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Title: Modular Self-Assembly of Protein Cage Lattices for Multistep Catalysis

The assembly of individual molecules into hierarchical structures is a promising strategy for developing three-dimensional materials with properties arising from interaction between the individual building blocks. Virus capsids are elegant examples of biomolecular nanostructures, which are themselves hierarchically assembled from a limited number of protein subunits. Here, we demonstrate the bio-inspired modular construction of materials with two levels of hierarchy: the formation of catalytically active individual virus-like particles (VLPs) through directed self-assembly of capsid subunits with enzyme encapsulation, and the assembly of these VLP building blocks into three-dimensional arrays. The structure of the assembled arrays was successfully altered from an amorphous aggregate to an ordered structure, with a face-centered cubic lattice, by modifying the exterior surface of the VLP without changing its overall morphology, to modulate interparticle interactions. The assembly behavior and resultant lattice structure was a consequence of interparticle interaction between exterior surfaces of individual particles and thus independent of the enzyme cargos encapsulated within the VLPs. These superlattice materials, composed of two populations of enzyme-packaged VLP modules, retained the coupled catalytic activity in a two-step reaction for isobutanol synthesis. As a result, this study demonstrates a significant step toward the bottom-up fabrication of functional superlattice materials using amore » self-assembly process across multiple length scales and exhibits properties and function that arise from the interaction between individual building blocks.« less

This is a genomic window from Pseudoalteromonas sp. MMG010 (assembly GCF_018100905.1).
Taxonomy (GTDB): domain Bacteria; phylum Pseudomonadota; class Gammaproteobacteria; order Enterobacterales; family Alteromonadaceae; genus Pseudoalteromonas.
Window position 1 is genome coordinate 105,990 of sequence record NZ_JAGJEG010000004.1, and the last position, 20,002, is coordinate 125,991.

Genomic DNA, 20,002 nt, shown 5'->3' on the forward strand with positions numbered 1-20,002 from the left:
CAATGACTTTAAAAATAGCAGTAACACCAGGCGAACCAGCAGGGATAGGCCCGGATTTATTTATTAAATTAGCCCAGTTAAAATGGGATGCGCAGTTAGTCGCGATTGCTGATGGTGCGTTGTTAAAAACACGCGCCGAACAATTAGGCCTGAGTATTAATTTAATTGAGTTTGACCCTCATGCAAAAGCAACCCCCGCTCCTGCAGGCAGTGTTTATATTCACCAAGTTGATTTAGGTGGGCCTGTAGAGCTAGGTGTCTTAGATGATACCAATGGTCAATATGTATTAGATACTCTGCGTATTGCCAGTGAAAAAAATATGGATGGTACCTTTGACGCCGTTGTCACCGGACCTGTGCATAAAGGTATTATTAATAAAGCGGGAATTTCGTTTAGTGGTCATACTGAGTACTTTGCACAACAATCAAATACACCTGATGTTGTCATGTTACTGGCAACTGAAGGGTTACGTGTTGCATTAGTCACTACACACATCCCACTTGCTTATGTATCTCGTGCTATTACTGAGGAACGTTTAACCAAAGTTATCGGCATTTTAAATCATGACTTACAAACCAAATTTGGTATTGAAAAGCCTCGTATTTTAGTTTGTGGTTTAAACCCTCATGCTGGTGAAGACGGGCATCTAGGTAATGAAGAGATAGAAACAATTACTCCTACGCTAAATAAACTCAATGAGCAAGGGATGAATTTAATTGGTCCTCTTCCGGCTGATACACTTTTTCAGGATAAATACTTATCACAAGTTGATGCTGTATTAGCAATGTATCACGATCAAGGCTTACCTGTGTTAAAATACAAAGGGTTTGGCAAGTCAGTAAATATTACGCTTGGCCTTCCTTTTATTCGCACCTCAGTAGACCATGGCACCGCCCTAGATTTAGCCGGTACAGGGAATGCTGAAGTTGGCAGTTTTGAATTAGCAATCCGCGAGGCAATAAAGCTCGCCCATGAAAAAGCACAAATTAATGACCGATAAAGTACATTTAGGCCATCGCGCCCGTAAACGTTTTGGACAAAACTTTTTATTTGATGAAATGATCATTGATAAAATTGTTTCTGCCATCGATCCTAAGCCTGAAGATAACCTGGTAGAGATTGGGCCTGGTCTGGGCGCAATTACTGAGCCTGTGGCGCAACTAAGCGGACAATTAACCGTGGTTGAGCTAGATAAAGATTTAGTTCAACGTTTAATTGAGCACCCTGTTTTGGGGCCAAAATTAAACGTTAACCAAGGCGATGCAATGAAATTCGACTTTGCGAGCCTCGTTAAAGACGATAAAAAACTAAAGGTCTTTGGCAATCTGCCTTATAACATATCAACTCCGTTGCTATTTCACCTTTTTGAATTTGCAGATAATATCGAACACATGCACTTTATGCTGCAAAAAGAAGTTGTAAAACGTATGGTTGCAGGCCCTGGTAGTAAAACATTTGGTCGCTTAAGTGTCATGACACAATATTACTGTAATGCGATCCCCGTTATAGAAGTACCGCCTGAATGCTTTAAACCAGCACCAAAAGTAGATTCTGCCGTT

Authors:
ORCiD logo [1] ;  [1] ;  [2] ;  [2] ;  [3] ;  [4] ;  [4] ; ORCiD logo [5] ;  [1] ;  [1] ;  [6] ; ORCiD logo [7] ; ORCiD logo [1]
  1. Indiana Univ., Bloomington, IN (United States)
  2. Brookhaven National Lab. (BNL), Upton, NY (United States)
  3. Indiana Univ., Bloomington, IN (United States); Meiji Univ., Kawasaki (Japan)
  4. Montana State Univ., Bozeman, MT (United States)
  5. Univ. of Texas at Tyler, Tyler, TX (United States)
  6. Univ. of Alabama at Birmingham, Birmingham, AL (United States)
  7. Argonne National Lab. (ANL), Argonne, IL (United States)
Publication Date:
Report Number(s):
BNL-203582-2018-JAAM
Journal ID: ISSN 1936-0851
Grant/Contract Number:
SC0012704; AC02-06CH11357
Type:
Accepted Manuscript
Journal Name:
ACS Nano
Additional Journal Information:
Journal Volume: 12; Journal Issue: 2; Journal ID: ISSN 1936-0851
Publisher:
American Chemical Society (ACS)
Research Org:
Brookhaven National Laboratory (BNL), Upton, NY (United States); Argonne National Lab. (ANL), Argonne, IL (United States)
Sponsoring Org:
USDOE Office of Science (SC), Biological and Environmental Research (BER) (SC-23)
Country of Publication:
United States
Language:
English
Subject:
36 MATERIALS SCIENCE; coupled catalysis; enzyme encapsulation; hierarchical structure; nanoreactor; self-assembly; superlattice; virus-like particle
OSTI Identifier:
1435735
Alternate Identifier(s):
OSTI ID: 1460999